December 8, 2016
“We keep moving forward, opening new doors and doing new things, because we’re curious, and curiosity keeps leading us down new paths.”
Quite often when life gives one lemons, one thinks to make lemonade; but, it isn’t always the easiest to actually make the lemonade. Walt Disney was the exception.
The Early Years
Born in 1901, Walt grew up in Marceline, Missouri, where railroads were more popular than they are today. Back in the Early 20th Century, railroads were deep-rooted as the primary mode of transportation, making their way to every small community and area of country, especially in the Northeast and Midwest. The first 20 years of the century signaled the railroad industry’s culmination in terms of size and reach; it wasn’t until 1920 that the rails slowly lost their following. It was while the railroad was booming that Walt’s father was a railroad mechanic and his uncle a steam locomotive engineer. Walt himself worked on the railroad; his first job was selling newspapers, candy, and fruits on the Atchison, Santa Fe, and Topeka Railways.
Even at a young age, Walt was always curious, always desiring more. In addition to trains, he also had a love for cartoons and cartooning. After working in France during World War I as an ambulance driver and with just $40 in his pocket, Walt boarded a train to California to start a partnership with his brother Roy in the world of animation. Though there were some highs, in New York in 1928, Walt suffered a great loss; as a result of a bad business deal, he lost the rights to Oswald the Rabbit.
Bankruptcy and Mickey Mouse
Like he says in his quote above, Walt kept moving forward, even during bankruptcy. During a train ride back to California, with his wife Lillian, Walt thought up the beginning of what would be one of the biggest animated characters of all time, Mortimer Mouse. Lillian was actually the one that thought of the idea of Mickey because she felt the name Mortimer to be too formal. With that, a new door had officially opened and an empire began.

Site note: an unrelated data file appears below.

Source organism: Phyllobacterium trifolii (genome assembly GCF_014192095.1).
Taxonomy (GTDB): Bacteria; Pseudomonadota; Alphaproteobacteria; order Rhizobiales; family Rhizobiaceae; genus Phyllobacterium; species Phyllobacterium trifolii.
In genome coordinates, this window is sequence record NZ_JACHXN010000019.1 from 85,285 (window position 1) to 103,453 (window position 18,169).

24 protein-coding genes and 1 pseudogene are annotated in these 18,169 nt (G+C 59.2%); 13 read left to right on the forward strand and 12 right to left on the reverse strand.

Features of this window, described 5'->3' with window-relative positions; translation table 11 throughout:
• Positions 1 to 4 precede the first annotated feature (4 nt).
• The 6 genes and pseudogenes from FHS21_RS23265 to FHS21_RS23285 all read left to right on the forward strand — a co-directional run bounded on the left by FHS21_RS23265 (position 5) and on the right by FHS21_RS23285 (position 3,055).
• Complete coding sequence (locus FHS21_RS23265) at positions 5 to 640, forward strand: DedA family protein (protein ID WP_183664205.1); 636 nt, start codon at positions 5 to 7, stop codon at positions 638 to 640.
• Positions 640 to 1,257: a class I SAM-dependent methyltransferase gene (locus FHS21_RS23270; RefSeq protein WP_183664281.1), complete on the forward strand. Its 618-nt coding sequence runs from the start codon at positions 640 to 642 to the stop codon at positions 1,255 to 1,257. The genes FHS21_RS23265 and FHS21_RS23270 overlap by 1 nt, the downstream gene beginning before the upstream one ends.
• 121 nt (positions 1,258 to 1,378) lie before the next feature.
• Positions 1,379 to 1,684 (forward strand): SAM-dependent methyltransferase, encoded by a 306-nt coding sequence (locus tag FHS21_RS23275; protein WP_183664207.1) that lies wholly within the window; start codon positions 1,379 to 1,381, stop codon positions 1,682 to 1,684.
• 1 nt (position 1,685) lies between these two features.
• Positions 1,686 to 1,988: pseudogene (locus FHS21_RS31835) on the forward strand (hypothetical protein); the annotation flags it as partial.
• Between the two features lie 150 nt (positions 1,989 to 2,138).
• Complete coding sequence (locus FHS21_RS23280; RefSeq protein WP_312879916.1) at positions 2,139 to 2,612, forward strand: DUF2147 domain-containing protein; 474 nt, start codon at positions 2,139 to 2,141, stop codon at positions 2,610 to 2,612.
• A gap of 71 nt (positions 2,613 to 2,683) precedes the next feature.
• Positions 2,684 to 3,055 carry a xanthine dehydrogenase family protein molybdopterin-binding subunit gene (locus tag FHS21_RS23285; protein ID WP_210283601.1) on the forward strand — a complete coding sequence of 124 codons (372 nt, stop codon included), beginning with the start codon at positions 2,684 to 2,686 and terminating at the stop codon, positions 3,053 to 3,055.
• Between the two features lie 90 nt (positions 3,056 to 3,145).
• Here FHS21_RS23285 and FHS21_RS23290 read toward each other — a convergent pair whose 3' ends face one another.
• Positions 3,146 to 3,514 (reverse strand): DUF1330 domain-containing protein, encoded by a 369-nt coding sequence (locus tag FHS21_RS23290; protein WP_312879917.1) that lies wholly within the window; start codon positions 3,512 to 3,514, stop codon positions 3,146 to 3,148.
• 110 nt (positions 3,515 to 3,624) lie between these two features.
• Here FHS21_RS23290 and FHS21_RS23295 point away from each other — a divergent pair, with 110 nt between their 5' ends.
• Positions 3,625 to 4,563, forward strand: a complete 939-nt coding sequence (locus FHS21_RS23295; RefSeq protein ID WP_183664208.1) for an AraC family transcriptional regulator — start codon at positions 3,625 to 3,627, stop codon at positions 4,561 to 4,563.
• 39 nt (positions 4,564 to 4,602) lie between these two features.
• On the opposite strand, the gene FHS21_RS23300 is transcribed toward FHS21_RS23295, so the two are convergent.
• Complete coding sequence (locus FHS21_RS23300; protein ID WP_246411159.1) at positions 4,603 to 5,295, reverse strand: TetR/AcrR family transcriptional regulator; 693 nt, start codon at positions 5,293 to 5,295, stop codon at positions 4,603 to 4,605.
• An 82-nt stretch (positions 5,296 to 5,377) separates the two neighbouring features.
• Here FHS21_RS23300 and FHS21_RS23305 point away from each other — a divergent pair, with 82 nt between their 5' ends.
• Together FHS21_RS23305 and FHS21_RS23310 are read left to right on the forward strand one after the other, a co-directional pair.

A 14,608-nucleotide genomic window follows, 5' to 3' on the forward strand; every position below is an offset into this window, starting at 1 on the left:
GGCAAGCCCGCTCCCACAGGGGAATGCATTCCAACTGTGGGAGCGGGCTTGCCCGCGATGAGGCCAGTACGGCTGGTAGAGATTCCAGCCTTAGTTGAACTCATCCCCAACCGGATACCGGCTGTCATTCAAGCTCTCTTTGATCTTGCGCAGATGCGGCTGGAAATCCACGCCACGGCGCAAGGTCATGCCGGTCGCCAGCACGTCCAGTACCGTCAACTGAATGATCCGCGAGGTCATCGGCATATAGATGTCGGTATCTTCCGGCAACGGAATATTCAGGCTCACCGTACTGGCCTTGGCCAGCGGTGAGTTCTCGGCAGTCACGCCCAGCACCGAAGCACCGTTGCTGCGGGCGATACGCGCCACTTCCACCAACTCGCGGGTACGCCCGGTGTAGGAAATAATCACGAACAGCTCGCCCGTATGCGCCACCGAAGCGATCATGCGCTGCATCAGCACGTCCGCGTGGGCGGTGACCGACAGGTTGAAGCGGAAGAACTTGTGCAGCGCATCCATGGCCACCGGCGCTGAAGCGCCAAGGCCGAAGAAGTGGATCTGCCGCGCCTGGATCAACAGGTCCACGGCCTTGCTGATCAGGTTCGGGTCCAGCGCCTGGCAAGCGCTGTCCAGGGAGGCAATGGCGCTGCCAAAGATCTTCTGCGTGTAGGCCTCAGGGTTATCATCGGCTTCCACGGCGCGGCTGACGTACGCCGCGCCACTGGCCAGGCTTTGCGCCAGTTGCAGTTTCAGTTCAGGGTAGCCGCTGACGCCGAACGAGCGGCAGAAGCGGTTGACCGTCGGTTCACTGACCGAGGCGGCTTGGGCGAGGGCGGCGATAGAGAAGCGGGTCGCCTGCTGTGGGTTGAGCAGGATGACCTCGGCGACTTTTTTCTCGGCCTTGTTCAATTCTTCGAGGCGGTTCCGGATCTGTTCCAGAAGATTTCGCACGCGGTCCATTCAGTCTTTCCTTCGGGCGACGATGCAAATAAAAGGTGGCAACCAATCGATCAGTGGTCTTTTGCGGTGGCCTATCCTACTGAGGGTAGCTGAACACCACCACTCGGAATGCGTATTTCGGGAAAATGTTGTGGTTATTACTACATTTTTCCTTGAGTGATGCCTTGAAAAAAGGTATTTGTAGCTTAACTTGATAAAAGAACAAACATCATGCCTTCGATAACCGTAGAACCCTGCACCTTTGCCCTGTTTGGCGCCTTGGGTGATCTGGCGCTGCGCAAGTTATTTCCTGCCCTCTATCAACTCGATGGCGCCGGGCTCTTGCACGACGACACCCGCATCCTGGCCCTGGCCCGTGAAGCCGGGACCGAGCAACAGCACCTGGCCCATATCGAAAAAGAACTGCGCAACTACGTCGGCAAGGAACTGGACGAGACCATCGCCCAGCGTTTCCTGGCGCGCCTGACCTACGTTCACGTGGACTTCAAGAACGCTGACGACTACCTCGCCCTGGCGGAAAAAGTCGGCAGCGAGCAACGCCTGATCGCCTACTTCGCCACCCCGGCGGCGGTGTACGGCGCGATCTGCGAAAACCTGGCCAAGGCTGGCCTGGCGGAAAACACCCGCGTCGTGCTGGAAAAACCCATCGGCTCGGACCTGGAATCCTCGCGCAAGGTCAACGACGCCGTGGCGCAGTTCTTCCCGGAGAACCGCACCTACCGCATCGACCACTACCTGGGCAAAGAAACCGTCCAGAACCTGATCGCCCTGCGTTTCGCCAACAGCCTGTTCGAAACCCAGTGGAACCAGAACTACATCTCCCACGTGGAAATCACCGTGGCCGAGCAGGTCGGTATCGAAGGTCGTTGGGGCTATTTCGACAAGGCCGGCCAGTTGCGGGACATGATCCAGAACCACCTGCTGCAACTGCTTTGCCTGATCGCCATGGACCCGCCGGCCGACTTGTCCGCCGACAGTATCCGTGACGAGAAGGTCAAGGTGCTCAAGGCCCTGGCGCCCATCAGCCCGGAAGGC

Lionel Train Set and the Lilly Belle
The constant during all of this time? Walt’s Lionel train set. The special place for this train set was in his office; every day he surrounded himself with his two favorite things: trains and animation.
In the 1940s, competition grew within Walt as he learned that two of his animators, Ward Kimball and Ollie Johnston, had backyard railroads. As a result of this new knowledge, Walt had to have a miniature railroad as well. The railroad was entitled the Carolwood Pacific and the engine the “Lilly Belle”. It was after the popularity of his backyard attraction, consisting of his neighbors, daughter’s friends, and even strangers that Walt reminisced on the trips he used to take with his daughters to amusement parks. These thoughts led to a new type of theme park in which he said, “I just want it to look like nothing else in the world…and it should be surrounded by a train.”
Disneyland Park and Magic Kingdom Park
It was on July 17, 1955, after much persistence to his skeptical wife and brother, when Walt’s dream became a reality and Disneyland Park opened for business.
As the park developed into a phenomenal success, Walt dreamt further and ultimately of a park in Florida. For this park, Roger Broggie, the man Walt hired to build the Carolwood Pacific, was put in charge of finding the trains, real locomotives this time; he found them in Merida, Mexico. The four locomotives Broggie found became the: Walter E. Disney, the Lilly Belle, the Roger E. Broggie, and Roy O. Disney. However, prior to their release, Walt passed away as a result of lung cancer on December 15, 1966.
On October 1, 1971, thanks to Walt’s brother Roy fulfilling the mission, Magic Kingdom Park opened for business and the four locomotives had their first riders.
For his entire life, Walt was always curious, always desiring more. Walt kept walking through the open doors and opening them when they were closed, doing new things, and moving forward. What kept Walt consistently humble was his love of trains; being humble was what made him the success he was and the legacy he created.
“If you dream it, you can do it.”
As featured on Fairytale Adventures Travel on December 8, 2016.